In the past two years I have spent an increasing amount of time on our farmland. After the regular work day as a math teacher I hurry to the farm to get the animals fed and other ongoing projects completed. The 2 or 3 hours that I spend on the farm each night affords me a great deal of mental therapy through physicality. My worries lift, my tense shoulders subside, and I am invigorated by the sights and sounds of the farm. In essence, I savor a taste of my childhood on each occasion that I am at the farm.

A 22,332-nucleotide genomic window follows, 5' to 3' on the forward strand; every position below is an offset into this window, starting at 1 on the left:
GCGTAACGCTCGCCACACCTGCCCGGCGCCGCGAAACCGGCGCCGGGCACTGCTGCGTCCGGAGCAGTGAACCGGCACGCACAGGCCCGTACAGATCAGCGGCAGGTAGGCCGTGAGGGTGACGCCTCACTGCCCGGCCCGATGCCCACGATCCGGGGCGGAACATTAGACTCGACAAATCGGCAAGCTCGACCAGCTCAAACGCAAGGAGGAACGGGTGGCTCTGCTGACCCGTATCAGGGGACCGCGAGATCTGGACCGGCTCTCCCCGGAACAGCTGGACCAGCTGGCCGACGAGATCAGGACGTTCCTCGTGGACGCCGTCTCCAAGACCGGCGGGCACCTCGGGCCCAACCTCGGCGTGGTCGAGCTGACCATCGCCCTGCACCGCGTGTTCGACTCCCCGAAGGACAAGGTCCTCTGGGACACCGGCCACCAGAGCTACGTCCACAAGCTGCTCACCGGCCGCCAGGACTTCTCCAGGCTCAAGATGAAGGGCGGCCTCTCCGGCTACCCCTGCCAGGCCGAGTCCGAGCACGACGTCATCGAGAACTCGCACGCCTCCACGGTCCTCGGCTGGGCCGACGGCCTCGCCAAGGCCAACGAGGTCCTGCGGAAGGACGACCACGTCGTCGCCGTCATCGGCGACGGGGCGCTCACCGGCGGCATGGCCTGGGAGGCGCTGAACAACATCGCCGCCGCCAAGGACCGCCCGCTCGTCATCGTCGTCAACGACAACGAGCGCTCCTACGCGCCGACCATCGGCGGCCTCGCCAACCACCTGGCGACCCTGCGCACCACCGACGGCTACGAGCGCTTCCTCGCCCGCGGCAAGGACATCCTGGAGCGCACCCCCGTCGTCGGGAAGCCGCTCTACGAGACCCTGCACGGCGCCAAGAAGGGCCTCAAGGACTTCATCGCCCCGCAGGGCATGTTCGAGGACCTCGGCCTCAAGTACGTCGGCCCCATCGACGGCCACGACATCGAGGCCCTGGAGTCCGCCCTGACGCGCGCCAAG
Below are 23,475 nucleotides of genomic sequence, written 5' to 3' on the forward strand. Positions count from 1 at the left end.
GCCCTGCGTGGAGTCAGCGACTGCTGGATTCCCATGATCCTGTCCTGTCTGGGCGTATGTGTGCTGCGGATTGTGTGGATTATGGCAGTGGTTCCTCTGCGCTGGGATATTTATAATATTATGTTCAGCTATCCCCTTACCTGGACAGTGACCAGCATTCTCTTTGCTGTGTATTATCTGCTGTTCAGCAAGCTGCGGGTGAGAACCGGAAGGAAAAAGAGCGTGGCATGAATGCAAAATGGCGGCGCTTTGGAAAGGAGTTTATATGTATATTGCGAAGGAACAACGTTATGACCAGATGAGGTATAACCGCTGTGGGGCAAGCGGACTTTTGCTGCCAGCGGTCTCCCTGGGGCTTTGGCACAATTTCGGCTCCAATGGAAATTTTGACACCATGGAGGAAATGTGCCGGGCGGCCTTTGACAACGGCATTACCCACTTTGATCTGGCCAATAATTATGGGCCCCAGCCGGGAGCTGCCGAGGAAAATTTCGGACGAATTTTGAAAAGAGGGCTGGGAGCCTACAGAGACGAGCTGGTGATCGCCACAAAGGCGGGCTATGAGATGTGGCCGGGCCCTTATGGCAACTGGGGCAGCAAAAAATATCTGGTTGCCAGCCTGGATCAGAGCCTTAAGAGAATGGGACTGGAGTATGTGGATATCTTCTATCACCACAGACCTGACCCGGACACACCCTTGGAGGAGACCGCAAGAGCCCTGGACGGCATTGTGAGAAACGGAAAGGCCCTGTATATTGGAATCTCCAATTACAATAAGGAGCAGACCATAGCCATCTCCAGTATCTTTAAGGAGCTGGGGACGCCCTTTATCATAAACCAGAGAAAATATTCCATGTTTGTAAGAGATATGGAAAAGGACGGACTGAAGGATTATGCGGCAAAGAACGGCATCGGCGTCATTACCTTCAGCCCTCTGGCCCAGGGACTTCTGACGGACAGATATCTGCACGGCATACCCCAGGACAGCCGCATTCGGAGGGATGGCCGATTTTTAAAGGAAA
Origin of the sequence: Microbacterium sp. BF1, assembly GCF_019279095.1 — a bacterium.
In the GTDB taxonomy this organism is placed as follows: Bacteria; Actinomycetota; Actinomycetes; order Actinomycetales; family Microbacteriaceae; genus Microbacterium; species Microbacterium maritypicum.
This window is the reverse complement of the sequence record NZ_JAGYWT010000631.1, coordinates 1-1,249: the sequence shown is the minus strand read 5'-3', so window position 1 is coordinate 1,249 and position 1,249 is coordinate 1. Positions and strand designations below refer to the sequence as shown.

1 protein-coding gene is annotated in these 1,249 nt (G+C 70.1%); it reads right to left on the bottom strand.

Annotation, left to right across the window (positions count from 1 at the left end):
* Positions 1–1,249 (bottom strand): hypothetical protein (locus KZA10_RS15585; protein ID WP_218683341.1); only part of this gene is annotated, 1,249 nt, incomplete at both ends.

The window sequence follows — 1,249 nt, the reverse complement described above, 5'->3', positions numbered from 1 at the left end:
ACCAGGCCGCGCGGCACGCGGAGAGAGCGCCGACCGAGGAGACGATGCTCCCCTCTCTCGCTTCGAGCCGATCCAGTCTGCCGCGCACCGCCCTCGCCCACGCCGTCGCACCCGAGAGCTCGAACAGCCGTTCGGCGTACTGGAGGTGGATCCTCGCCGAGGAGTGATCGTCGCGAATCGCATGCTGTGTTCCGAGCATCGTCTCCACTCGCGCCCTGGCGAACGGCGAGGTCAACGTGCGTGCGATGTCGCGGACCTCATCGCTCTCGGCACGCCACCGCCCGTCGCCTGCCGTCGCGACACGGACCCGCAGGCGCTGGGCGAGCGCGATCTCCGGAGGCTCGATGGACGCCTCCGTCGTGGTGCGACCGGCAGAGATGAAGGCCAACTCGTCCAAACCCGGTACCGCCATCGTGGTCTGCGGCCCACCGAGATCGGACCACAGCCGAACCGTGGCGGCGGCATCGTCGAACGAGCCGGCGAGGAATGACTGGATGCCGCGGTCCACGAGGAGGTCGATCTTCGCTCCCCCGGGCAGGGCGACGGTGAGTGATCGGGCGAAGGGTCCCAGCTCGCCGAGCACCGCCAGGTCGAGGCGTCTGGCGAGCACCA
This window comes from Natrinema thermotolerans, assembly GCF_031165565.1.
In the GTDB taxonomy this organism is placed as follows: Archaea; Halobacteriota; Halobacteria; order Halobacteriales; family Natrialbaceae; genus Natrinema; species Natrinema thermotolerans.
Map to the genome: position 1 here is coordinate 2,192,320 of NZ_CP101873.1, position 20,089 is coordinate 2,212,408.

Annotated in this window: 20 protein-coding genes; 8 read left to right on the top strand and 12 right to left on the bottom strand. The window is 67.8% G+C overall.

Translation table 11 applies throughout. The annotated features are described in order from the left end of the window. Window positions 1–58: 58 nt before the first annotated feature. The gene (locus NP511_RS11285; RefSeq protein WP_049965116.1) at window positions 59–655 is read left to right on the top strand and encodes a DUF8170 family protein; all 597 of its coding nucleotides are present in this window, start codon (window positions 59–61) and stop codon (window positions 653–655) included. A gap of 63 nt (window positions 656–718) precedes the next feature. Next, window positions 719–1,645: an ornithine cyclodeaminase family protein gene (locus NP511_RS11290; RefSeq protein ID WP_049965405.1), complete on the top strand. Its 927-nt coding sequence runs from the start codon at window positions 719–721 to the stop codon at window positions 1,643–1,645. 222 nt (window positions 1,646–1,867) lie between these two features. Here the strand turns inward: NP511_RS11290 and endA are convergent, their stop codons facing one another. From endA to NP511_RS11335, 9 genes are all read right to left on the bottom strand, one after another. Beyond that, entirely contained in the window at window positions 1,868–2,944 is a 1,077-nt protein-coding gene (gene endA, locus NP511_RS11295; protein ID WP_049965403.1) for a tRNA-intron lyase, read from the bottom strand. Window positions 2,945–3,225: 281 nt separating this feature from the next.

As youngsters, my siblings and I roamed every square foot of the acreage. No hayfield, brook, wood lot, road, garden, pasture, or hill was left untrodden. In many senses of the word, it was our classroom. We were free to explore the expanse of the farm with little worry. We felt empowered by our freedom to explore the natural world and thankfully we did not regress to the savagery of the children depicted in the Lord of the Flies. The wood lot helped us learn the difference between a rotten and a sturdy tree when we ran through the woods kicking down potentially decayed windfalls. The fibrous decay brought about by fungi gave us a visual lesson in forest pathology. We learned that the decaying log housed a myriad of insects. These insects inspired great curiosity about life below the soil. The hayfield offered us the opportunity to fall, roll, and hide amongst the perennial grasses. As we lay, in silence, chests heaving heavily from a high-stepping run, we would watch the field sparrows and other types of birds jump from timothy to orchard grass and then fly away while the breezes softly teased the hayfield’s mane. A love for wildlife was born. The brook teemed with life and sound. Amphibious salamanders caught our eye and were a chore to catch for closer inspection. But, we always returned them to the safety of their home in the brook after satisfying our piqued curiosity. Somehow, each of us knew, in our child like innocence, that to remove something from its home without due cause was wrong. No parental lesson needed. Such is the treasure of the natural world, we learn a great deal outside of the regimented classroom without any intention of acquiring knowledge. The pasture, as we came to know it, was one big playpen for the mainstay of the farm, cattle. We learned through oral history at an early age the names of the breeds that made up our line of cattle and through this process we became cattle lovers. We’re not afraid to say it either. Cattle are amazing social creatures. In walking the fenceline or through the pasture we would observe, firsthand, the pieces of vegetation that cattle preferred. Thistles and wild rose bushes were left untouched while wild apples provided a sweet treat. The mothering instincts of cattle are unparalleled in my opinion and, as we learned, the cows made their presence known by placing themselves between the calves and the bi-pedal onlookers while the bull nonchalantly chewed his cud in the background. We learned the safety of distance from animals in close proximity and how to jump fences, if need be. Every day we played our experiential knowledge grew significantly. We could often be found skipping along the farm roads, stopping to browse something colorful that caught our eye like a purple trillium or a plump wild raspberry. Interspersed with our scientific pursuits we talked sports, food, games, etc., always making sure that no one was left straggling behind. We knew their was safety in numbers and we cared about each others well-being. Something else, I suppose, that did not necessitate instruction.